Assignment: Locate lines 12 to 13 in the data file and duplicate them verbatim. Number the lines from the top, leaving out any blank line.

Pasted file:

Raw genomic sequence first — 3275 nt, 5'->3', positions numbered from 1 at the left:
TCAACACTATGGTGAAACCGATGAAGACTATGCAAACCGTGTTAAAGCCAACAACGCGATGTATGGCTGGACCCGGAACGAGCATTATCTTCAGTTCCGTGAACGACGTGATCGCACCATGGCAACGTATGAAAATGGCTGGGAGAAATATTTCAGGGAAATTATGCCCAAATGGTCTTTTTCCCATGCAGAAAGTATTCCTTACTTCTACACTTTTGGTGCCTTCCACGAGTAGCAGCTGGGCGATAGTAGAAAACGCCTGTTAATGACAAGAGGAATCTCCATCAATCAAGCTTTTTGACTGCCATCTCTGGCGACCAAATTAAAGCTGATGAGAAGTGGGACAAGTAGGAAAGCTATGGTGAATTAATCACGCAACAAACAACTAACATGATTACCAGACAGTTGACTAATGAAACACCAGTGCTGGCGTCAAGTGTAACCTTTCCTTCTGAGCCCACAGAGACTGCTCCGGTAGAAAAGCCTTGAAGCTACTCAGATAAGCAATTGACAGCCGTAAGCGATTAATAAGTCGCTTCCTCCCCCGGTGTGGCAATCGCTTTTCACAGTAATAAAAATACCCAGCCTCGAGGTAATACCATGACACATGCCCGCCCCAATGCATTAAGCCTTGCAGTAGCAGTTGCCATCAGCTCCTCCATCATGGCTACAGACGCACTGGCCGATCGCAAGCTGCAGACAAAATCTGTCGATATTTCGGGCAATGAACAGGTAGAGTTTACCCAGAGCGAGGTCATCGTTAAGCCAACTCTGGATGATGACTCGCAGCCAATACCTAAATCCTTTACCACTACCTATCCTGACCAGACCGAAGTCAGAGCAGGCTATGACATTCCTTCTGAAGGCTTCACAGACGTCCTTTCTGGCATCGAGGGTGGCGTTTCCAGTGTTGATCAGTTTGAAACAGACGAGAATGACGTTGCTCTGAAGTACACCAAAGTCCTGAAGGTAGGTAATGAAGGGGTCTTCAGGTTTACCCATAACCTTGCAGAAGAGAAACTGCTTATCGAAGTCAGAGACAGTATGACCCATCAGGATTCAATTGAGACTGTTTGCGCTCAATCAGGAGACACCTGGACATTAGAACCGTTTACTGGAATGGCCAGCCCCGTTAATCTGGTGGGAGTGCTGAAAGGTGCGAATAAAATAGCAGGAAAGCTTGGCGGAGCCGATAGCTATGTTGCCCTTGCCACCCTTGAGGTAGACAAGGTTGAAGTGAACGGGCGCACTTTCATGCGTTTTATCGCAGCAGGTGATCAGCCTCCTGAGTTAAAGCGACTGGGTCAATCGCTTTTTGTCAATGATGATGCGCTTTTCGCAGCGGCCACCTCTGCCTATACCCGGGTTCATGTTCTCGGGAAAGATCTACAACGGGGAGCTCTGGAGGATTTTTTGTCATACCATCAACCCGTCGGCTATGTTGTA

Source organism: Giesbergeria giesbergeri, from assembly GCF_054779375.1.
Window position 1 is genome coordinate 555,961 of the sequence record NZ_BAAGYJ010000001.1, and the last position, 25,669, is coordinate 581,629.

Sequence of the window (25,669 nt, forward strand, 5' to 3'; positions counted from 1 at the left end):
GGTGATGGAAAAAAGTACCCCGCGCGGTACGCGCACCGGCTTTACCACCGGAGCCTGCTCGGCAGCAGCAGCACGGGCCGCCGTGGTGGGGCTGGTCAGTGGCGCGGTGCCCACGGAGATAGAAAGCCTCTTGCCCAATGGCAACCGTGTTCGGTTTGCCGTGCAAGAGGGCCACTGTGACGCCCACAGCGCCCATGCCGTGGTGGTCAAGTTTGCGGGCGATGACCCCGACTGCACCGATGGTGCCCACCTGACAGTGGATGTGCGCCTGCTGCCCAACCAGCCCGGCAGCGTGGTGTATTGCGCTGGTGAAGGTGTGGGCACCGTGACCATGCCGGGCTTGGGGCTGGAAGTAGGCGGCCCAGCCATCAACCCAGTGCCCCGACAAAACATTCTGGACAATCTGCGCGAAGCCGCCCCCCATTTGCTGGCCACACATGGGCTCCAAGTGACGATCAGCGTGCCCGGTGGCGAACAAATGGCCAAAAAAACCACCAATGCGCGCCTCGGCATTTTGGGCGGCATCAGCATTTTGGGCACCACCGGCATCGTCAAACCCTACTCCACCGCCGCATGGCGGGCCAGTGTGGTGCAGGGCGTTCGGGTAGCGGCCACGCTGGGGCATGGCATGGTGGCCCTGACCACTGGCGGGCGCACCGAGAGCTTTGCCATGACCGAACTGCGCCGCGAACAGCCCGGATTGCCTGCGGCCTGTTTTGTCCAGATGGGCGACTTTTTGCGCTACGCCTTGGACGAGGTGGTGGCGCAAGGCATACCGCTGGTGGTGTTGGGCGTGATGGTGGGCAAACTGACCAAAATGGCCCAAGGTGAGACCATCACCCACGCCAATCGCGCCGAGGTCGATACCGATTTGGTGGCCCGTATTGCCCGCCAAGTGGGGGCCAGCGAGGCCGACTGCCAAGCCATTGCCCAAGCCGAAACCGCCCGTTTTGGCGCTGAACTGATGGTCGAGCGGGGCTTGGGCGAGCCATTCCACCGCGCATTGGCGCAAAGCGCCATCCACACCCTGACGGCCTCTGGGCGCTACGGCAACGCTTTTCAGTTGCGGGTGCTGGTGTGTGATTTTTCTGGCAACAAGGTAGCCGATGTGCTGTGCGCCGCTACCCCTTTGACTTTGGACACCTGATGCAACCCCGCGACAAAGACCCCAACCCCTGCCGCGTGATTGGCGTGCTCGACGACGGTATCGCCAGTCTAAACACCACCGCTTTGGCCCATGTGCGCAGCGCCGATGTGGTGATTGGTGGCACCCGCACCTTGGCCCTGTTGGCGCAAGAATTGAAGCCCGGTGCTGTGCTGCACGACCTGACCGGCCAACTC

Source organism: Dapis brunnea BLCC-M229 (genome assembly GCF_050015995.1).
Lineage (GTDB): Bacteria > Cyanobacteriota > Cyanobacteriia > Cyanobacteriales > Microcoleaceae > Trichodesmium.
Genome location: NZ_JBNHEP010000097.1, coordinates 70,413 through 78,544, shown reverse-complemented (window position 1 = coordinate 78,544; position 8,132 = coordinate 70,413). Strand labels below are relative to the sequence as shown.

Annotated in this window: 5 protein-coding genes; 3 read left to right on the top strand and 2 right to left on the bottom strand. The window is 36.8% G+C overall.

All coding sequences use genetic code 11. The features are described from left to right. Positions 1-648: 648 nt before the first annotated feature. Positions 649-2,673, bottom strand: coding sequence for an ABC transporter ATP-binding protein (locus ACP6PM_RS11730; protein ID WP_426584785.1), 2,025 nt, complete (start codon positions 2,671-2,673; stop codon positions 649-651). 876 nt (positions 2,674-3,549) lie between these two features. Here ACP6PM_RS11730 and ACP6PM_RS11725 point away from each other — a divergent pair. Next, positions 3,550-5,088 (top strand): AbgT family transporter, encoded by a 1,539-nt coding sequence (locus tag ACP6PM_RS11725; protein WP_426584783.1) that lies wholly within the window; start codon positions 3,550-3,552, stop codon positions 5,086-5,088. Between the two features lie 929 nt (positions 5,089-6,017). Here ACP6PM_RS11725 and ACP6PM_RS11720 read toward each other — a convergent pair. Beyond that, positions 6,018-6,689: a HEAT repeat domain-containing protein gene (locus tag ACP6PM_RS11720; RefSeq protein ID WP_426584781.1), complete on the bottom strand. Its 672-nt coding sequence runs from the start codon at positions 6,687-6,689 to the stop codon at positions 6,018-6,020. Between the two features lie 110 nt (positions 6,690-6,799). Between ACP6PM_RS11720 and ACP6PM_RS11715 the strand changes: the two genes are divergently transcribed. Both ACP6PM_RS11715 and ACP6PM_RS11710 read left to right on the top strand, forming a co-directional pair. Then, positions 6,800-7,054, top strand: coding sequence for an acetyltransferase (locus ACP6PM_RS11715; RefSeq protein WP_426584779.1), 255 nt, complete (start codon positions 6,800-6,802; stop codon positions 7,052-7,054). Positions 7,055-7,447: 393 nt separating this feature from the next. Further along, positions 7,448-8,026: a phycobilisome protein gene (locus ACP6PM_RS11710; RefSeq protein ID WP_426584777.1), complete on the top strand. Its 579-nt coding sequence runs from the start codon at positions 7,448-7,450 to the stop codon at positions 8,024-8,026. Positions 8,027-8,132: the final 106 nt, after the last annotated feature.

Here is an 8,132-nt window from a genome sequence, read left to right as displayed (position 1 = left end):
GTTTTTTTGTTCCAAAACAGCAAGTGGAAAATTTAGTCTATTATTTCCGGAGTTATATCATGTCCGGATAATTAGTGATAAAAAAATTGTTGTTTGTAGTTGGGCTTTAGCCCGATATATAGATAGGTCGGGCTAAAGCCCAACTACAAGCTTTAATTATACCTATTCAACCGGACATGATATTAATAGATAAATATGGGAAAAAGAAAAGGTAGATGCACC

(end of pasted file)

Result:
Here is an 8,132-nt window from a genome sequence, read left to right as displayed (position 1 = left end):
GTTTTTTTGTTCCAAAACAGCAAGTGGAAAATTTAGTCTATTATTTCCGGAGTTATATCATGTCCGGATAATTAGTGATAAAAAAATTGTTGTTTGTAGTTGGGCTTTAGCCCGATATATAGATAGGTCGGGCTAAAGCCCAACTACAAGCTTTAATTATACCTATTCAACCGGACATGATATTAATAGATAAATATGGGAAAAAGAAAAGGTAGATGCACC